M.E. Pimentel Piemonte1, L. Rosa Santos de Almeida2, R. Paes Guimarães3, C. Lourenço Correa4, F. Augusto dos Santos Mendes5, V. Vera Lúcia Israel6, R. Campos Freire Júnior7, A. Raquel Rodrigues Lindquist8, N. Beckmann Bosaipo9, A. Coutinho de Azevedo Guimarães10, C. Braga Landre11, I. Almeida1
1Medical School of University of Sao Paulo, Physical Therapy, Sao Paulo, Brazil, 2Hospital Geral Roberto Santos, Salvador, Brazil, 3Faculdade de Ciências Médicas da Universidade Estadual de Campinas, Campinas, Brazil, 4Faculdade de Medicina da Universidade Federal do Rio de Janeiro, Rio de Janeiro, Brazil, 5Faculdade de Ceilândia da Universidade de Brasília, Brasilia, Brazil, 6Universidade Federal do Paraná, Curitiba, Brazil, 7Universidade Federal do Amazonas, Manaus, Brazil, 8Universidade Federal do Rio Grande do Norte, Natal, Brazil, 9Hospital das Clínicas da Faculdade de Medicina de Ribeirão Preto da Universidade de São Paulo, Ribeirão Preto, Brazil, 10Universidade do Estado de Santa Catarina, Florianópolis, Brazil, 11Universidade Federal do Amapá, Macapa, Brazil

Background: Anxiety and depression are common non-motor alteration in PD, occurring in up to 30–40% of patients and are associated to more severe disease evolution. Increased levels of stress during the COVID-19 pandemic may have several short-term as well as long-term adverse consequences this population. Reduced physical activity during the pandemic may contribute to increase psychological stress, thereby further aggravates the worsening in quality of life.

Purpose: To investigate the impact of interruption in physical activities due to physical distancing during the COVID-19 pandemic on the worsening of the mental health and quality of life in people living with Parkinson's disease.

Methods: 463 individuals with confirmed PD diagnosis mean age of 67.2 years (SD=9.5), in stage 1 – 3 of disease evolution according to Hoehn and Yahr classification, living in 14 different cities representative of 5 different geo-economic regions, participated in the present study. After presenting the informed consent form, and expressing agreement to participate in the study, participants were asked to answer, through telephone interviews, a previously established questionnaire that investigates: (1) general information; (2) socio-economic status; (3) information associated with PD; (4) quality of life worsening; (5) health conditions related to COVID-19; (6) mental health worsening; (7) fear of falling; (8) level of physical activity; (9) cognitive health conditions and (10) motor and non-motor aspects of daily life experience. The participants were divided into two groups, according to their self-reported physical activity profile: PA group (PAG) with 327 participants, and no PA group (NPAG), with 136 participants. The comparison in  worsening severety of the mental health  and quality of life between the two groups (PAG and NPAG), was analyzed by ANOVA one-way.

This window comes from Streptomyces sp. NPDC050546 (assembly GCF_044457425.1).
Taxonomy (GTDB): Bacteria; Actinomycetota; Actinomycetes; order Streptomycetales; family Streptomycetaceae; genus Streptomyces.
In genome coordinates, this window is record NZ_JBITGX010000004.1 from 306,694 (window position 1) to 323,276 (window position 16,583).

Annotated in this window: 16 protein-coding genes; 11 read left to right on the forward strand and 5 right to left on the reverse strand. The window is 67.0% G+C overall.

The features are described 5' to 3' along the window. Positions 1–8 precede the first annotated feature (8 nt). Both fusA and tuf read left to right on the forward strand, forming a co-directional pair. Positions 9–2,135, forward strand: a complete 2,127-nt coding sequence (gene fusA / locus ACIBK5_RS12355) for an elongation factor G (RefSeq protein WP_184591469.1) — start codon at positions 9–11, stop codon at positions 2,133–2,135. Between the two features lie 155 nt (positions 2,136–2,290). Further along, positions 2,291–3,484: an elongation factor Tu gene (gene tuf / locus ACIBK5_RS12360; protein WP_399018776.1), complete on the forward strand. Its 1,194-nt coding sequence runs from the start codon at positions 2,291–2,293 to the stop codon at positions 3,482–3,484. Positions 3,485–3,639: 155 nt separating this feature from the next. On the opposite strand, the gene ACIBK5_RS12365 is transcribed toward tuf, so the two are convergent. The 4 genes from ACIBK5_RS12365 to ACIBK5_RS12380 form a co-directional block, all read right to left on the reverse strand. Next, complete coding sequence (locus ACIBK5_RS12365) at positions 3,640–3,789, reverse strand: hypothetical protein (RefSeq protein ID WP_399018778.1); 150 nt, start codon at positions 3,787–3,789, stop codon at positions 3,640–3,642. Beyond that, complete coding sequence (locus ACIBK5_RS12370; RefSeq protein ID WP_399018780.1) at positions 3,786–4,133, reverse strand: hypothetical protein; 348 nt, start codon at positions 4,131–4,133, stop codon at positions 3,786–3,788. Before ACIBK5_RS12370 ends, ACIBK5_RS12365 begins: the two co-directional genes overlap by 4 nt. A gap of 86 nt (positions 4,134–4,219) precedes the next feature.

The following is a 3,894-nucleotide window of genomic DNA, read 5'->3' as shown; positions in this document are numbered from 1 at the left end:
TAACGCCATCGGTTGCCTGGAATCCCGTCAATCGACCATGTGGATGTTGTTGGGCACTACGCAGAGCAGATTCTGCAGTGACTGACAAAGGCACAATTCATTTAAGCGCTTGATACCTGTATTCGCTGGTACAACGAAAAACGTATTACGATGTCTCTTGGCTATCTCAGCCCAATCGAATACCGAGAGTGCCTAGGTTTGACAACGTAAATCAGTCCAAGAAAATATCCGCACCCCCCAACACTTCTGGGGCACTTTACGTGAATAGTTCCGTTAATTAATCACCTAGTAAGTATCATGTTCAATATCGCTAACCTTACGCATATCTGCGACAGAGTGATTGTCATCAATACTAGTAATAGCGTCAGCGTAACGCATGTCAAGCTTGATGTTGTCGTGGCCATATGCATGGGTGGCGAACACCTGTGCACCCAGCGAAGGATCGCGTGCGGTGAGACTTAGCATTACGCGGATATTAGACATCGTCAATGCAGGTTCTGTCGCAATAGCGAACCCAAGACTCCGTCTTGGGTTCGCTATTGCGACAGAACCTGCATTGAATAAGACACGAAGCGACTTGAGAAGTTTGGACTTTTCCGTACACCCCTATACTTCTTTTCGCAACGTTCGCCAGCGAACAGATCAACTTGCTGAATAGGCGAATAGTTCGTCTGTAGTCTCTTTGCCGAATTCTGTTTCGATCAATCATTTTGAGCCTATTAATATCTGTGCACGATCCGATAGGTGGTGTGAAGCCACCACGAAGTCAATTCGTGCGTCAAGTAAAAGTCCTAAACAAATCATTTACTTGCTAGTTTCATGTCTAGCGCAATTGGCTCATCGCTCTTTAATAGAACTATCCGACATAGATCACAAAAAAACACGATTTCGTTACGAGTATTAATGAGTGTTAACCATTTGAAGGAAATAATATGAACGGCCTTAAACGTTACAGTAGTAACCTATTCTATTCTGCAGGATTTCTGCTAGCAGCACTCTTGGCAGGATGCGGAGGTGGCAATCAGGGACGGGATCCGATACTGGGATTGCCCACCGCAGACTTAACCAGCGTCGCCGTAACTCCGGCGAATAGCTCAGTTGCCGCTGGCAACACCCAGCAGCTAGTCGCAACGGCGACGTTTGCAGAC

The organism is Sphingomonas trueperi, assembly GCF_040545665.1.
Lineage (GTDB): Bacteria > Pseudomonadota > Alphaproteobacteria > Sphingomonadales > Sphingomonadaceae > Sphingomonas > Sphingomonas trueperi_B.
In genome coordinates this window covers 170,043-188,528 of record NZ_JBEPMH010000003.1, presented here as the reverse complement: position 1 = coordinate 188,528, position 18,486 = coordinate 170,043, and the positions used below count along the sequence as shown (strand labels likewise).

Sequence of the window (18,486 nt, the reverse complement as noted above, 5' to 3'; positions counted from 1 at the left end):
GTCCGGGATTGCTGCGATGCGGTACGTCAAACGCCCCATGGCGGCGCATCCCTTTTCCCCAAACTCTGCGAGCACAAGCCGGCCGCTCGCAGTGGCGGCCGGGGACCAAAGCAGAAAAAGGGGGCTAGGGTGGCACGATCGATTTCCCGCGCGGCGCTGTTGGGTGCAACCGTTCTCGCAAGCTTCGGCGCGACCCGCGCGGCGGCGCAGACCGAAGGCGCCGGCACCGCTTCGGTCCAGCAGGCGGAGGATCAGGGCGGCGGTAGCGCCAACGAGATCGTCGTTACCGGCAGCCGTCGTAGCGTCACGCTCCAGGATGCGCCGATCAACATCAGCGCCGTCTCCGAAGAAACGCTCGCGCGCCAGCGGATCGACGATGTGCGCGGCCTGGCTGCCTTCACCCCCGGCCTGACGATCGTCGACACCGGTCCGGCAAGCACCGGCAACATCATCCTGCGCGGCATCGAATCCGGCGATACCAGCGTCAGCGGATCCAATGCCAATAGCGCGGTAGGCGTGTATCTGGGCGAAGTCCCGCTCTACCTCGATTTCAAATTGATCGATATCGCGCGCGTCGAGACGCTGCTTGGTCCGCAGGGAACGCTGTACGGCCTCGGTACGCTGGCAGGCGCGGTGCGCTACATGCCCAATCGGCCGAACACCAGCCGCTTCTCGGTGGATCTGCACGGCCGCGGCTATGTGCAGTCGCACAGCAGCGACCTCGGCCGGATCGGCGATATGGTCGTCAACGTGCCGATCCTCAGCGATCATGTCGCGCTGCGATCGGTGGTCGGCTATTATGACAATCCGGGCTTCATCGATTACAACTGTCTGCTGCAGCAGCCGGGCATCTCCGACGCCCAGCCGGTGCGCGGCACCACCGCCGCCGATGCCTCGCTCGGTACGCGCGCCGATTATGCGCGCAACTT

Results: The groups were comparable in clinical aspects. The ANOVA showed a significant statistical difference between the groups for mental health worsening;  (F1, 461=5.95, p=.015, ES= .78), and quality of life worsening (F1, 461=8.1, p=.004, ES= .81). The Tukey post-hoc confirmed  a more  severe worsening of the mental health  and quality of life  for NPAG in comparison to  PAG. Besides, mental health worsening  and quality of life worsening was directly correlated (R=.49; p<.0001).

Conclusion(s): The interruption in PA due to physical distancing during the COVID19 pandemic caused more severe worsening in mental health condition and quality of life in people living with PD. Further  studies should investigate feasible and effective strategies to guarantee PA maintenance at home for this frail population, probably by telehealth.

Implications: The enlargement  of telehealth to avoid the interruption in PA is an urgent physical therapy service demand in order to reduce the impact of decreased PA on physical and mental health in people living with PD in all the world. That is particularly challenging for in-development countries where the remote access to patients is limited.

Funding, acknowledgements: This study is part of the activities of FAPESP Research, Innovation and Dissemination Center for Neuromathematics (grant #2013/ 07699-0, FAPESP).

Keywords: Physical activity, Physical distancing, Mental health

Topic: Neurology: Parkinson's disease

Did this work require ethics approval? Yes
Institution: Faculty of Medicine of the University of São Paulo
Committee: Ethics Committee of the General Hospital of FMUSP
Ethics number: 67388816.2.0000.0065

All authors, affiliations and abstracts have been published as submitted.

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